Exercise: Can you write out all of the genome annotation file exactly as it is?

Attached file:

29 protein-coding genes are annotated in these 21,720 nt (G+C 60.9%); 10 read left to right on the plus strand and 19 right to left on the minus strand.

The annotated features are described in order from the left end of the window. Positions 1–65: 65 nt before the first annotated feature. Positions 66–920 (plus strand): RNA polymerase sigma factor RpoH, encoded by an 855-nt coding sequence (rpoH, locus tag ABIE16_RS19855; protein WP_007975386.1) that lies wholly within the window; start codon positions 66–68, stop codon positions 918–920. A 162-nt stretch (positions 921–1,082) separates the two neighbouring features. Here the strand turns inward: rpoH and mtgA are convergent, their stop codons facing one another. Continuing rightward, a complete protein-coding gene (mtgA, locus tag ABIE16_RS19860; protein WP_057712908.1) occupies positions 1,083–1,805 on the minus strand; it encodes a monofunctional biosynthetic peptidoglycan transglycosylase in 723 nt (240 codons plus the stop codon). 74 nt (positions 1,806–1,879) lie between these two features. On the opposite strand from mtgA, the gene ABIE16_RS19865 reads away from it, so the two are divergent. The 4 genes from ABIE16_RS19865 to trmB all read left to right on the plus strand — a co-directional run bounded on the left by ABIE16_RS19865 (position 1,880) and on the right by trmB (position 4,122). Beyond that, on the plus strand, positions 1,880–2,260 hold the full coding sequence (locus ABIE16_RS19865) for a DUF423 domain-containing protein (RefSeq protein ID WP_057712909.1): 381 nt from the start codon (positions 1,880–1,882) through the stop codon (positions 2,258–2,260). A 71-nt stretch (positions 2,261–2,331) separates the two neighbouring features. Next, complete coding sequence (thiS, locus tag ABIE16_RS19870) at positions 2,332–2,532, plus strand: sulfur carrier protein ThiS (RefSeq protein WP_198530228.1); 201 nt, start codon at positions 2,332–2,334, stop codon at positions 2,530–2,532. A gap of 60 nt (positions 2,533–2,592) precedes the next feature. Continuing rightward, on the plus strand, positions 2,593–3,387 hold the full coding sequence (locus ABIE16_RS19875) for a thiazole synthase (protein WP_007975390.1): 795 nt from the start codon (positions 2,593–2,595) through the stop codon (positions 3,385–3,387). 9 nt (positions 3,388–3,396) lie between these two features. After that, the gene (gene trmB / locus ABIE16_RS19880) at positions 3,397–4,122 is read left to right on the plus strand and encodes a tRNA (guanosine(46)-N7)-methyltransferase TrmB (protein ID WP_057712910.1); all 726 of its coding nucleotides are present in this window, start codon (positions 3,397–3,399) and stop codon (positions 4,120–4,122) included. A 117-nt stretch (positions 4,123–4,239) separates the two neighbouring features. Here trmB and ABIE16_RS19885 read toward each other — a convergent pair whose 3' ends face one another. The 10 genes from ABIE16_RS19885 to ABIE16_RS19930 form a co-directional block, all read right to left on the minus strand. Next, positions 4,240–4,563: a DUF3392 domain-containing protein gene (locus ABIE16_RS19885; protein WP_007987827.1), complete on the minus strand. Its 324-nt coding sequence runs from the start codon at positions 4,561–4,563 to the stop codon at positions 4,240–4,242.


29 protein-coding genes are annotated in these 21,720 nt (G+C 60.9%); 10 read left to right on the plus strand and 19 right to left on the minus strand.

The annotated features are described in order from the left end of the window. Positions 1–65: 65 nt before the first annotated feature. Positions 66–920 (plus strand): RNA polymerase sigma factor RpoH, encoded by an 855-nt coding sequence (rpoH, locus tag ABIE16_RS19855; protein WP_007975386.1) that lies wholly within the window; start codon positions 66–68, stop codon positions 918–920. A 162-nt stretch (positions 921–1,082) separates the two neighbouring features. Here the strand turns inward: rpoH and mtgA are convergent, their stop codons facing one another. Continuing rightward, a complete protein-coding gene (mtgA, locus tag ABIE16_RS19860; protein WP_057712908.1) occupies positions 1,083–1,805 on the minus strand; it encodes a monofunctional biosynthetic peptidoglycan transglycosylase in 723 nt (240 codons plus the stop codon). 74 nt (positions 1,806–1,879) lie between these two features. On the opposite strand from mtgA, the gene ABIE16_RS19865 reads away from it, so the two are divergent. The 4 genes from ABIE16_RS19865 to trmB all read left to right on the plus strand — a co-directional run bounded on the left by ABIE16_RS19865 (position 1,880) and on the right by trmB (position 4,122). Beyond that, on the plus strand, positions 1,880–2,260 hold the full coding sequence (locus ABIE16_RS19865) for a DUF423 domain-containing protein (RefSeq protein ID WP_057712909.1): 381 nt from the start codon (positions 1,880–1,882) through the stop codon (positions 2,258–2,260). A 71-nt stretch (positions 2,261–2,331) separates the two neighbouring features. Next, complete coding sequence (thiS, locus tag ABIE16_RS19870) at positions 2,332–2,532, plus strand: sulfur carrier protein ThiS (RefSeq protein WP_198530228.1); 201 nt, start codon at positions 2,332–2,334, stop codon at positions 2,530–2,532. A gap of 60 nt (positions 2,533–2,592) precedes the next feature. Continuing rightward, on the plus strand, positions 2,593–3,387 hold the full coding sequence (locus ABIE16_RS19875) for a thiazole synthase (protein WP_007975390.1): 795 nt from the start codon (positions 2,593–2,595) through the stop codon (positions 3,385–3,387). 9 nt (positions 3,388–3,396) lie between these two features. After that, the gene (gene trmB / locus ABIE16_RS19880) at positions 3,397–4,122 is read left to right on the plus strand and encodes a tRNA (guanosine(46)-N7)-methyltransferase TrmB (protein ID WP_057712910.1); all 726 of its coding nucleotides are present in this window, start codon (positions 3,397–3,399) and stop codon (positions 4,120–4,122) included. A 117-nt stretch (positions 4,123–4,239) separates the two neighbouring features. Here trmB and ABIE16_RS19885 read toward each other — a convergent pair whose 3' ends face one another. The 10 genes from ABIE16_RS19885 to ABIE16_RS19930 form a co-directional block, all read right to left on the minus strand. Next, positions 4,240–4,563: a DUF3392 domain-containing protein gene (locus ABIE16_RS19885; protein WP_007987827.1), complete on the minus strand. Its 324-nt coding sequence runs from the start codon at positions 4,561–4,563 to the stop codon at positions 4,240–4,242.